No man is an Island, entire of itself; every man is a piece of the Continent, a part of the main; if a clod be washed away by the sea, Europe is the less, as well as if a promontory were, as well as if a manor of thy friends or of thine own were; any man’s death diminishes me, because I am involved in Mankind; And therefore never send to know for whom the bell tolls; It tolls for thee.

And if you don’t go for old poetry that you hated in high school, and would rather forget the troubles of Detroit and the world, Motown has lots to offer, especially on a sweltering July day.

Whenever I’m with him
Something inside starts to burning
And I’m filled with desire
Could it be a devil in me
Or is this the way love’s supposed to be?

It’s like a heat wave, burning in my heart
I can’t keep from crying, it’s tearing me apart

More Proof That Baseball Is Better Than Politics

The political polling analyst Nate Silver is something of a hero, both for his accurate predictions and for his amazingly clear explanation of the statistics that lead to his seemingly prescient conclusions. To paraphrase Barack Obama talking about Bill Clinton’s ability to make complex budget math simple, Nate Silver should be the Secretary of Explaining Things statistical.

Those of us who have followed Nate’s career, even before the New York Times made him and his Five Thirty Eight blog a must-read fixture, know that his roots are not in politics but in the art and science of baseball stats. That’s why it was wonderful to see him switch gears yesterday from the election to the most contentious baseball argument of the moment: who should be this year’s American League Most Valuable Player, an award voted on by the Baseball Writers of America?

To make this basic for non-baseball fans, two players in the league had historic, exceptional seasons. Miguel Cabrera, playing for the pennant-winning but World Series-losing Detroit Tigers, was the first player in forty-five years to win the Triple Crown, leading the league in Batting Average, Runs Batted In and Home Runs. Twenty-year-old Los Angeles Angels rookie Mike Trout not only had one of the best first seasons ever (unanimously winning Rookie of the Year award), he had one of the best seasons period. Of the so-called five tools (hitting for average, hitting for power, baserunning, throwing and fielding), few players of his age have ever exhibited such an array of gifts.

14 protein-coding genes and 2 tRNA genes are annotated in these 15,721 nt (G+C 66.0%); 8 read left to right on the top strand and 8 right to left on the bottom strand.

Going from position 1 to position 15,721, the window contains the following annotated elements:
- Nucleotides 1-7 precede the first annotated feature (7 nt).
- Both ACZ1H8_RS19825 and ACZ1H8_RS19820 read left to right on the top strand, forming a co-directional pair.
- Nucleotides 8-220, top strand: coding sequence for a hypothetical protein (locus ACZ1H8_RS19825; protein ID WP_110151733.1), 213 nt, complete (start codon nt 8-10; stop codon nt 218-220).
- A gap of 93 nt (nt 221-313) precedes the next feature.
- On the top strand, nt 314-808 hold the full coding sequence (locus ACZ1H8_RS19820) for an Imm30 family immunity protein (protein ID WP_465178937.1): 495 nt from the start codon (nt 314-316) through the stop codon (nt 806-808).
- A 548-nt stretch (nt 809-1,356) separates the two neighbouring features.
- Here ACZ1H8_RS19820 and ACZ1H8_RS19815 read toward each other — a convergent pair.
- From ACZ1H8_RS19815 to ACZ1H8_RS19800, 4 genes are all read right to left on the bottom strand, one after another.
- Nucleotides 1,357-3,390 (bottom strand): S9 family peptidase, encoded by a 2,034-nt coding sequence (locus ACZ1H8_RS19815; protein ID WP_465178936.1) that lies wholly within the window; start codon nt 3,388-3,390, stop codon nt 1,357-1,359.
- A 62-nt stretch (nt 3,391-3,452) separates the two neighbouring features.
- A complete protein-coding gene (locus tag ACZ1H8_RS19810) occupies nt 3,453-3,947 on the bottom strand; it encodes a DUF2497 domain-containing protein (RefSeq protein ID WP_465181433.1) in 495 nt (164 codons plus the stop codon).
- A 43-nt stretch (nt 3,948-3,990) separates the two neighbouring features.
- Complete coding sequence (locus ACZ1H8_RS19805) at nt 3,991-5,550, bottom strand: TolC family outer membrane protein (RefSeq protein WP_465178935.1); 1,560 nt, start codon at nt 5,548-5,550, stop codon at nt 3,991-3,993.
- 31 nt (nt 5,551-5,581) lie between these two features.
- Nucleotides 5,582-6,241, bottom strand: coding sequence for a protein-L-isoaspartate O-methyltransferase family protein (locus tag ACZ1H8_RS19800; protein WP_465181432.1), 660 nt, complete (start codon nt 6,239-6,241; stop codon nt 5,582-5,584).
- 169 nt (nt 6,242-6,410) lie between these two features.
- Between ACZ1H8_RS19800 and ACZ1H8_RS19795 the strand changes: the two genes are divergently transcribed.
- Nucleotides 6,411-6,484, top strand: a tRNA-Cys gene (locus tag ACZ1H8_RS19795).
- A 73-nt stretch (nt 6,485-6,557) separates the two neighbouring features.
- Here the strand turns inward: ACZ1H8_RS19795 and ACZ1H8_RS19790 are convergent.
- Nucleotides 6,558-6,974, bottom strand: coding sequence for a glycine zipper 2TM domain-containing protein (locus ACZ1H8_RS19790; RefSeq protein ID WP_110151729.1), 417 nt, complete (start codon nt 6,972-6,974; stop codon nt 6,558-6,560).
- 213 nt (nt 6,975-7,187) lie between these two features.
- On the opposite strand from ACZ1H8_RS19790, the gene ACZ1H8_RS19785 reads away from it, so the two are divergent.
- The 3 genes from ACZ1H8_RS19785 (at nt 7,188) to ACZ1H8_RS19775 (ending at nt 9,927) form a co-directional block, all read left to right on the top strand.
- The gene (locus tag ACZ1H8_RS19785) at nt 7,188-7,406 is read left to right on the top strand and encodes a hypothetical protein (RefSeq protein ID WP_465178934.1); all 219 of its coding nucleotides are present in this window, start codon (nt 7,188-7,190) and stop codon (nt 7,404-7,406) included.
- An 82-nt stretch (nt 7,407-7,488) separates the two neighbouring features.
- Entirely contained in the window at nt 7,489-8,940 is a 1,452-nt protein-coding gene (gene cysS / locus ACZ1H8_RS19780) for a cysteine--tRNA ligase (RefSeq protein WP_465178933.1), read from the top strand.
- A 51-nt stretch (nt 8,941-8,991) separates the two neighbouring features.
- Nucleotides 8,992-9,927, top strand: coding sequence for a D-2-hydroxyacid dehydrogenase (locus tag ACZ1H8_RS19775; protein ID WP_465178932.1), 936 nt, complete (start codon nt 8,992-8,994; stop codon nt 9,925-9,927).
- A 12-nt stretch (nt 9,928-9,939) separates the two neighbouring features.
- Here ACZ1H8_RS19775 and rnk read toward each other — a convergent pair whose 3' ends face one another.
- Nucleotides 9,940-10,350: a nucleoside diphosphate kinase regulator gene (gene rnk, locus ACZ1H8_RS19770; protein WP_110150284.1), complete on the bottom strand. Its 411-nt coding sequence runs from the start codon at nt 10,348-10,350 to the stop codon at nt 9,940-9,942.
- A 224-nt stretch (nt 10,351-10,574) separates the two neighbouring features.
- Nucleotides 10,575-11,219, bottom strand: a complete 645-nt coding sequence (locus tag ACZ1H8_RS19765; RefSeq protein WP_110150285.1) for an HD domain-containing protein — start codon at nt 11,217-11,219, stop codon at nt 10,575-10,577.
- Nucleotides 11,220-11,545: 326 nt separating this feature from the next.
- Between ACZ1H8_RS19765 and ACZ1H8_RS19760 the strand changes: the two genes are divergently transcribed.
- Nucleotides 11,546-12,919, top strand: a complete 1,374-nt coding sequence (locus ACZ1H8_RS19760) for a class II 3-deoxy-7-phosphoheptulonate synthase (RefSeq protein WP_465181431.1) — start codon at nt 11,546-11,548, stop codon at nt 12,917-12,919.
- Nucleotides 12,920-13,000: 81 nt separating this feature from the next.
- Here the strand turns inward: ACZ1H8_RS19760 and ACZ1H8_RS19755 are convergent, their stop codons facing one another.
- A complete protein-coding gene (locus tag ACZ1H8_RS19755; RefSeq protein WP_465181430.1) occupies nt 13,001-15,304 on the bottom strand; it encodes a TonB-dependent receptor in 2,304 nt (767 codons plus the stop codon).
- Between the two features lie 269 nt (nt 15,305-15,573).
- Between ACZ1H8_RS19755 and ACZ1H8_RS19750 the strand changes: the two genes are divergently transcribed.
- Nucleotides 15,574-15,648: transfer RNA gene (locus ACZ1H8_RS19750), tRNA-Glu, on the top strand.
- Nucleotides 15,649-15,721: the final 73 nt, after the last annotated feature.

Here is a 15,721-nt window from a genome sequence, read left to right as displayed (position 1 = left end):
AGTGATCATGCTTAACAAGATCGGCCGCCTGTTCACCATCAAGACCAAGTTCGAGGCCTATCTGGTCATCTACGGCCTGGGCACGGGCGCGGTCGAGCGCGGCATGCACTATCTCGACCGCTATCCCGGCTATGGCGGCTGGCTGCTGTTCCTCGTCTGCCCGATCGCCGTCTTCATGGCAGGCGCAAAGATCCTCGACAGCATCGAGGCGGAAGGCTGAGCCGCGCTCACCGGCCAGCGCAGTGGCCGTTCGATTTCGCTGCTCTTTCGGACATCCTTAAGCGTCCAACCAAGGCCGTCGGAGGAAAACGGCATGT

Yesterday, the Major League Baseball Network convened a conclave of baseball experts for a one-hour debate on the matter; that’s how significant it is (at least to lovers of the game). And yesterday Nate posted The Statistical Case Against Cabrera for M.V.P.

The point here is neither Nate’s argument nor the merits of the debate (Cabrera will most likely win, though the best outcome, given how micrometer-close it is, would be for a shared award). The point is that soon after the blog post, hundreds of comments arrived. Not just a few interesting comments mixed with uninformed, borderline psychotic rants, as we’ve come to expect from political posts. This was an amazing collection of intelligent, articulate, deeply researched responses, offering perspectives that even the most attentive fan might not have considered.

That’s why we are happy that Nate returned, at least for the moment, to baseball. And that’s why baseball is, inarguably, better than politics.